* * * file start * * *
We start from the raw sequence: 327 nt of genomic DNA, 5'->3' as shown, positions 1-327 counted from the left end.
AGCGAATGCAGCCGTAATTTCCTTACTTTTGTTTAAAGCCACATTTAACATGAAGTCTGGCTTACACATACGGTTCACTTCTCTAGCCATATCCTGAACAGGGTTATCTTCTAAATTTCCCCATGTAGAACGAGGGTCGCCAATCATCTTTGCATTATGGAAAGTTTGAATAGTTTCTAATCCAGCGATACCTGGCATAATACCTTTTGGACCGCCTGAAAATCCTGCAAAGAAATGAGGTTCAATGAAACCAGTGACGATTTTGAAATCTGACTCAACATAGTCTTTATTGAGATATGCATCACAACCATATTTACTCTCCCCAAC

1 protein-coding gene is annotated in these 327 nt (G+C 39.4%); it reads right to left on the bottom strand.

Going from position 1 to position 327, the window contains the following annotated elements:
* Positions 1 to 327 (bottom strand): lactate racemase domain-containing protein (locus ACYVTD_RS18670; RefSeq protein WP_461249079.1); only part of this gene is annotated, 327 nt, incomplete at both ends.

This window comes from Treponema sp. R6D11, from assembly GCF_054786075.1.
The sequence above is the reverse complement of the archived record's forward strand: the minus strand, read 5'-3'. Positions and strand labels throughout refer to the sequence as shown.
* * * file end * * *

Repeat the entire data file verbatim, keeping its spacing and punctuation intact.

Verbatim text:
We start from the raw sequence: 327 nt of genomic DNA, 5'->3' as shown, positions 1-327 counted from the left end.
AGCGAATGCAGCCGTAATTTCCTTACTTTTGTTTAAAGCCACATTTAACATGAAGTCTGGCTTACACATACGGTTCACTTCTCTAGCCATATCCTGAACAGGGTTATCTTCTAAATTTCCCCATGTAGAACGAGGGTCGCCAATCATCTTTGCATTATGGAAAGTTTGAATAGTTTCTAATCCAGCGATACCTGGCATAATACCTTTTGGACCGCCTGAAAATCCTGCAAAGAAATGAGGTTCAATGAAACCAGTGACGATTTTGAAATCTGACTCAACATAGTCTTTATTGAGATATGCATCACAACCATATTTACTCTCCCCAAC

1 protein-coding gene is annotated in these 327 nt (G+C 39.4%); it reads right to left on the bottom strand.

Going from position 1 to position 327, the window contains the following annotated elements:
* Positions 1 to 327 (bottom strand): lactate racemase domain-containing protein (locus ACYVTD_RS18670; RefSeq protein WP_461249079.1); only part of this gene is annotated, 327 nt, incomplete at both ends.

This window comes from Treponema sp. R6D11, from assembly GCF_054786075.1.
The sequence above is the reverse complement of the archived record's forward strand: the minus strand, read 5'-3'. Positions and strand labels throughout refer to the sequence as shown.